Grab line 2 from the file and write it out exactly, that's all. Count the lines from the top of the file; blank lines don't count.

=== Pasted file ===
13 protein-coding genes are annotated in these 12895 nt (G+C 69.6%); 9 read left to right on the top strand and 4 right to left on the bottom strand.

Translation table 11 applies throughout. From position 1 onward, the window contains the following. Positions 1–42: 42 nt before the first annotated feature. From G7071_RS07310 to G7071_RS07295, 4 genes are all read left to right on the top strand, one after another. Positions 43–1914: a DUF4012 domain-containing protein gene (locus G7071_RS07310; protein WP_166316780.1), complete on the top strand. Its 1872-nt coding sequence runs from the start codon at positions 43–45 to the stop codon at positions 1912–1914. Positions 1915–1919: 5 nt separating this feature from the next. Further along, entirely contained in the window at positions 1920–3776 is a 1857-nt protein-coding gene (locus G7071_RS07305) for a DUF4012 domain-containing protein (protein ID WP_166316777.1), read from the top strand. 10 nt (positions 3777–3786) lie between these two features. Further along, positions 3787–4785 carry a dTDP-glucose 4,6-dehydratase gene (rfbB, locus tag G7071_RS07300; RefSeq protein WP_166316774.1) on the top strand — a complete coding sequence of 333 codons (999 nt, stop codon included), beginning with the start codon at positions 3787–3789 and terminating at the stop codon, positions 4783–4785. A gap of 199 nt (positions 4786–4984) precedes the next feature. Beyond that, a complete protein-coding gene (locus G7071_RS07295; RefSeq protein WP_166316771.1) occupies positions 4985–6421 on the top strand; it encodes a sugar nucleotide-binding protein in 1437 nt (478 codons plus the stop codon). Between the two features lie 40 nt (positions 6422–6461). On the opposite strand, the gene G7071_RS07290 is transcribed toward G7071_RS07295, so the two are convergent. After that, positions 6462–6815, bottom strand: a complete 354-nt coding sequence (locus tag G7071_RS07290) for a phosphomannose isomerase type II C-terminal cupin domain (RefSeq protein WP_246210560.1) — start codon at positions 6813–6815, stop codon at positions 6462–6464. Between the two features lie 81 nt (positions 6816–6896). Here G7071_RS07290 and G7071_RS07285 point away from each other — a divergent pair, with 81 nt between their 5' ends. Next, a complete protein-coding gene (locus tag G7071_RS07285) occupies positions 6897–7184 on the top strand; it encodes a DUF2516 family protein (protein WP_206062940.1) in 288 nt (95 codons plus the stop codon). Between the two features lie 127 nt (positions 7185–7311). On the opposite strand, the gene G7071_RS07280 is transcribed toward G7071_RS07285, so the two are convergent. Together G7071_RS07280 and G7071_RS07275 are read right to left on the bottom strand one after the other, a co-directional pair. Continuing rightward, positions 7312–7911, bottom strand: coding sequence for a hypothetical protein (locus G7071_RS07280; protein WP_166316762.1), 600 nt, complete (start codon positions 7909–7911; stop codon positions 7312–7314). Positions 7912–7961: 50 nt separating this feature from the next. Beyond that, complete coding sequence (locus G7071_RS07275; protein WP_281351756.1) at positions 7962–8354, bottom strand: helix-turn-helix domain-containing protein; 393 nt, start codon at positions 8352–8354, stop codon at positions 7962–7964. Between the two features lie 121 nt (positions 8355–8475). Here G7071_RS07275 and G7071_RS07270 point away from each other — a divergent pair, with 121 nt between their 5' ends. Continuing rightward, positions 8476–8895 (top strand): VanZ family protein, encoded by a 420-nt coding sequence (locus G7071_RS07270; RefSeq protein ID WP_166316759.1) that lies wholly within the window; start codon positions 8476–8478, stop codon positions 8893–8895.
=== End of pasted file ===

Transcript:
Translation table 11 applies throughout. From position 1 onward, the window contains the following. Positions 1–42: 42 nt before the first annotated feature. From G7071_RS07310 to G7071_RS07295, 4 genes are all read left to right on the top strand, one after another. Positions 43–1914: a DUF4012 domain-containing protein gene (locus G7071_RS07310; protein WP_166316780.1), complete on the top strand. Its 1872-nt coding sequence runs from the start codon at positions 43–45 to the stop codon at positions 1912–1914. Positions 1915–1919: 5 nt separating this feature from the next. Further along, entirely contained in the window at positions 1920–3776 is a 1857-nt protein-coding gene (locus G7071_RS07305) for a DUF4012 domain-containing protein (protein ID WP_166316777.1), read from the top strand. 10 nt (positions 3777–3786) lie between these two features. Further along, positions 3787–4785 carry a dTDP-glucose 4,6-dehydratase gene (rfbB, locus tag G7071_RS07300; RefSeq protein WP_166316774.1) on the top strand — a complete coding sequence of 333 codons (999 nt, stop codon included), beginning with the start codon at positions 3787–3789 and terminating at the stop codon, positions 4783–4785. A gap of 199 nt (positions 4786–4984) precedes the next feature. Beyond that, a complete protein-coding gene (locus G7071_RS07295; RefSeq protein WP_166316771.1) occupies positions 4985–6421 on the top strand; it encodes a sugar nucleotide-binding protein in 1437 nt (478 codons plus the stop codon). Between the two features lie 40 nt (positions 6422–6461). On the opposite strand, the gene G7071_RS07290 is transcribed toward G7071_RS07295, so the two are convergent. After that, positions 6462–6815, bottom strand: a complete 354-nt coding sequence (locus tag G7071_RS07290) for a phosphomannose isomerase type II C-terminal cupin domain (RefSeq protein WP_246210560.1) — start codon at positions 6813–6815, stop codon at positions 6462–6464. Between the two features lie 81 nt (positions 6816–6896). Here G7071_RS07290 and G7071_RS07285 point away from each other — a divergent pair, with 81 nt between their 5' ends. Next, a complete protein-coding gene (locus tag G7071_RS07285) occupies positions 6897–7184 on the top strand; it encodes a DUF2516 family protein (protein WP_206062940.1) in 288 nt (95 codons plus the stop codon). Between the two features lie 127 nt (positions 7185–7311). On the opposite strand, the gene G7071_RS07280 is transcribed toward G7071_RS07285, so the two are convergent. Together G7071_RS07280 and G7071_RS07275 are read right to left on the bottom strand one after the other, a co-directional pair. Continuing rightward, positions 7312–7911, bottom strand: coding sequence for a hypothetical protein (locus G7071_RS07280; protein WP_166316762.1), 600 nt, complete (start codon positions 7909–7911; stop codon positions 7312–7314). Positions 7912–7961: 50 nt separating this feature from the next. Beyond that, complete coding sequence (locus G7071_RS07275; protein WP_281351756.1) at positions 7962–8354, bottom strand: helix-turn-helix domain-containing protein; 393 nt, start codon at positions 8352–8354, stop codon at positions 7962–7964. Between the two features lie 121 nt (positions 8355–8475). Here G7071_RS07275 and G7071_RS07270 point away from each other — a divergent pair, with 121 nt between their 5' ends. Continuing rightward, positions 8476–8895 (top strand): VanZ family protein, encoded by a 420-nt coding sequence (locus G7071_RS07270; RefSeq protein ID WP_166316759.1) that lies wholly within the window; start codon positions 8476–8478, stop codon positions 8893–8895.